From shop windows to browsing clothes online, let’s face it: it’s usually a garment’s colour that grabs our attention, like a bright red fast fashion dress. Shame that, once you pre-wash it by hand, it’ll turn your sink into a horror film scene.
That’s because it probably involves toxic dyes… like most fast fashion clothes!
But the real horror is that they’re dangerous for humans and contribute to textile dye pollution.
Here’s why—and how you can avoid these toxic dyes.
Are clothing dyes harmful?
Clothing dyes aren’t harmful per se.
However, 90% of our clothes are dyed synthetically, using dyes created in labs through chemical processes.
Depending on how they’re created, that’s when clothing dyes can become toxic and harmful.
So, what are toxic dyes in fast fashion?
They get their name from the French word for nitrogen (“azote”) because they’re created by combining it with carbon atoms.
Not only is the actual process extremely polluting: these cheap and colourful dyes are also… carcinogenic—and the biggest culprit for textile dye pollution.
The itchy—and serious—problems with toxic textile dyes
Photo credit: I Am Renew
Harmful effects of toxic textile dyes on humans
The toxicity of dyes makes them dangerous for both:
- You as a consumer
- Garment workers
When these dyes are water-soluble, you can absorb them through your skin. As a consequence, they can cause allergic reactions, endocrine disruptions, and even tumour formation, in some cases.
Some of these toxic dyes are considered respiratory sensitisers too, which is especially a problem for garment workers. By breathing them in regularly, they can develop occupational asthma and experience eye irritation, wheezing, and breathlessness.
Harmful effects of toxic textile dyes on the environment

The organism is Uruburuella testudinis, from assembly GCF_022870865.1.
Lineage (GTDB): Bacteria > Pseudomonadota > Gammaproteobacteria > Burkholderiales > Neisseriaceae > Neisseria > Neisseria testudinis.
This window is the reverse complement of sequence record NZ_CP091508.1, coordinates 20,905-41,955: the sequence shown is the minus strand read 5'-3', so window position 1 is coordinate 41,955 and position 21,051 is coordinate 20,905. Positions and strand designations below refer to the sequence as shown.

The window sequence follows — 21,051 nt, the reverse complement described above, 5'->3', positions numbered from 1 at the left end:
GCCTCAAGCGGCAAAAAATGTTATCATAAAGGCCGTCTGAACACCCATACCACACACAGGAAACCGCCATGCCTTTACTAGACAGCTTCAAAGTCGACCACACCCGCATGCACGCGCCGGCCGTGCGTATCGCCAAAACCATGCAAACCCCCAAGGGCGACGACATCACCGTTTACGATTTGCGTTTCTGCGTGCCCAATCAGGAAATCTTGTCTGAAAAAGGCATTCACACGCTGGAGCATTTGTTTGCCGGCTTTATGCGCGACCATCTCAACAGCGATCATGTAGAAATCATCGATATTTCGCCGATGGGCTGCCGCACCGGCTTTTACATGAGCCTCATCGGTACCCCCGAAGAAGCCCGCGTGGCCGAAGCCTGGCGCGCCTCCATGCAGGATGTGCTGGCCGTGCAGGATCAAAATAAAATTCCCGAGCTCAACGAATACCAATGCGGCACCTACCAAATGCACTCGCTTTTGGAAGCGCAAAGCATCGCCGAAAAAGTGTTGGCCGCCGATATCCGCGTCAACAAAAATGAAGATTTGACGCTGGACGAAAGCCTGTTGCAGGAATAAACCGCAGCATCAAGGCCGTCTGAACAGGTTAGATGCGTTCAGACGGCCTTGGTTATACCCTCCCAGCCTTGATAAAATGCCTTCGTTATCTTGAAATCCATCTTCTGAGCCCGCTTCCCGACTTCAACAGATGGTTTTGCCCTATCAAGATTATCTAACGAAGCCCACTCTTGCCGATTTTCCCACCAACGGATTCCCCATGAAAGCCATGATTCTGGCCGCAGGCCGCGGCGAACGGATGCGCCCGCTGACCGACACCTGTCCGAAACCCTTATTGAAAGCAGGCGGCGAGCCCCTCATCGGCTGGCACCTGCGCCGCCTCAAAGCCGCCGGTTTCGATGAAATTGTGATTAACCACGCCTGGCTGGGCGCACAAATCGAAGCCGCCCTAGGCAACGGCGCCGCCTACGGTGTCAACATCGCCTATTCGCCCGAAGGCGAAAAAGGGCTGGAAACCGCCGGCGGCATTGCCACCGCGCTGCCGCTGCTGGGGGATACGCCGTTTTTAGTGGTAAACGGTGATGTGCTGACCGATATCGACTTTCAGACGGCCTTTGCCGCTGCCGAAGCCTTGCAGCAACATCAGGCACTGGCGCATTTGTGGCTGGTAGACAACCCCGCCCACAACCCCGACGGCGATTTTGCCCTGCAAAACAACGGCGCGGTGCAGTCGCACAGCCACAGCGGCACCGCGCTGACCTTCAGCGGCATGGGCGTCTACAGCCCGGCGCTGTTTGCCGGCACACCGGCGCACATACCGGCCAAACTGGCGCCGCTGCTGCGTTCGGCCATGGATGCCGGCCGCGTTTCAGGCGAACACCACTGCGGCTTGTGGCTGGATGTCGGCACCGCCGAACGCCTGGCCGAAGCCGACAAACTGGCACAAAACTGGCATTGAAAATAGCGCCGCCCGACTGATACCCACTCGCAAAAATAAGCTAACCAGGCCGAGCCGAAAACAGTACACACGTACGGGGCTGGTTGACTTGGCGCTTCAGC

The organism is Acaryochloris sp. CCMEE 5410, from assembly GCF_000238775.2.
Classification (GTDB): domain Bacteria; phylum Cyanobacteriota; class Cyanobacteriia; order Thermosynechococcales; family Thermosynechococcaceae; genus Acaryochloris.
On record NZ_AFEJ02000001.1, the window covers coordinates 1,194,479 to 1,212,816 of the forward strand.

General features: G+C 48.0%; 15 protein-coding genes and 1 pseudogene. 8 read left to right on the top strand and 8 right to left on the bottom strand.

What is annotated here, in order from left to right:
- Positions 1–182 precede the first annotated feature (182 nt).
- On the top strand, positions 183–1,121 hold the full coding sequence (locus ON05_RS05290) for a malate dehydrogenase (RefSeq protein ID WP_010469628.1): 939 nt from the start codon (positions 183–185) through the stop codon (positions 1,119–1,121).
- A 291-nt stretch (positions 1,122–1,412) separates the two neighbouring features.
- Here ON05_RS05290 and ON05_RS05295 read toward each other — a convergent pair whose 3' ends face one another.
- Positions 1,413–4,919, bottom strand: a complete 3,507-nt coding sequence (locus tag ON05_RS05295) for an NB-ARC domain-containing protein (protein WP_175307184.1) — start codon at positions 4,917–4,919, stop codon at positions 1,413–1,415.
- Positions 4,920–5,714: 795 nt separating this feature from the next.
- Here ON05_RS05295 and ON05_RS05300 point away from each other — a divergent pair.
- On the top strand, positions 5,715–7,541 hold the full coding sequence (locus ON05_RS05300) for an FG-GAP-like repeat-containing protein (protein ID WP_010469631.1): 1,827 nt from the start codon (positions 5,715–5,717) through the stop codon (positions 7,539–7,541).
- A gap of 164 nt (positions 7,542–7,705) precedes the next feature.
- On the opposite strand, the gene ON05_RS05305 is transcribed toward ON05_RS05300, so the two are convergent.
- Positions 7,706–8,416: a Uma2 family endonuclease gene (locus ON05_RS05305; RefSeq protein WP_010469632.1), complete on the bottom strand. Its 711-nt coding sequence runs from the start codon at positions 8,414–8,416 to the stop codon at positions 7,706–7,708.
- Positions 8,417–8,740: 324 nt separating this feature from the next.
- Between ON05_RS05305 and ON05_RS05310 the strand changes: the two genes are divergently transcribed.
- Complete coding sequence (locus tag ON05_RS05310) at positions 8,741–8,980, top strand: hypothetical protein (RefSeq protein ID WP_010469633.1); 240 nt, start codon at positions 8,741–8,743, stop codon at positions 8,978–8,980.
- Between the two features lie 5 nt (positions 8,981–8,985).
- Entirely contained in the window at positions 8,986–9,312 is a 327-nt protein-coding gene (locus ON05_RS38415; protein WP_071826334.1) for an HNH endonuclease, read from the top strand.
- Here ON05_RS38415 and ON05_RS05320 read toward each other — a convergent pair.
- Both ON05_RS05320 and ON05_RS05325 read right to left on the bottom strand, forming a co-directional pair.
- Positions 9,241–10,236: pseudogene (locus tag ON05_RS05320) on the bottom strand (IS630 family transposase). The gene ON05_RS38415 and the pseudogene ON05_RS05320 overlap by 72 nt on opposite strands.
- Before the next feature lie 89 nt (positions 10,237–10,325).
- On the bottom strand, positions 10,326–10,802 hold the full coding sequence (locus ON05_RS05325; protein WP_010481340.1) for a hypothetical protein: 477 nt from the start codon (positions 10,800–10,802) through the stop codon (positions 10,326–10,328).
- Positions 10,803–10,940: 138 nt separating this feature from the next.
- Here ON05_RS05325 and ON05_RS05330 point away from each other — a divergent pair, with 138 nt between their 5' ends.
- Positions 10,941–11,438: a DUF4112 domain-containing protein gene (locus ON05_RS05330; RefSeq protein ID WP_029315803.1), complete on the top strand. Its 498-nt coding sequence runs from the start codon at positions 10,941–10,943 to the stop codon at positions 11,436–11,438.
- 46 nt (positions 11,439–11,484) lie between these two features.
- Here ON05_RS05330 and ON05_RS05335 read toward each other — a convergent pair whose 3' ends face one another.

- The production process for most of these dyes has a bad environmental footprint to begin with: it often involves non-renewable sources (like fossil fuels) and high energy use
- The actual dying phase requires a lot of water (200 tonnes for each tonne of textiles, to give you an idea)
- Azo dyes are not easily biodegradable
Still, the biggest problem is textile dye water pollution:
- Even though it’s filled with hazardous chemicals (like the mordants used to bond the dye and fabric together) and heavy metals, most of this wastewater returns to nature!
- It’s usually dumped directly into waterways, especially in developing countries. Many Asian rivers are literally turning black!
Harmful effects of toxic textile dyes on communities and wildlife
- More and more people are losing access to clean drinking water
- Untreated water can cause long-term health effects in animals, too
- When it enters groundwater sources, even well water becomes dangerous
- Agricultural land can also be affected by textile dye water pollution
- Once this toxic dye wastewater reaches the ocean, its chemicals can affect all levels of the food chain. Plus, several fishermen claim they struggle to catch fish due to textile dye pollution
If they’re that bad, why is fashion still using toxic textile dyes for clothes?!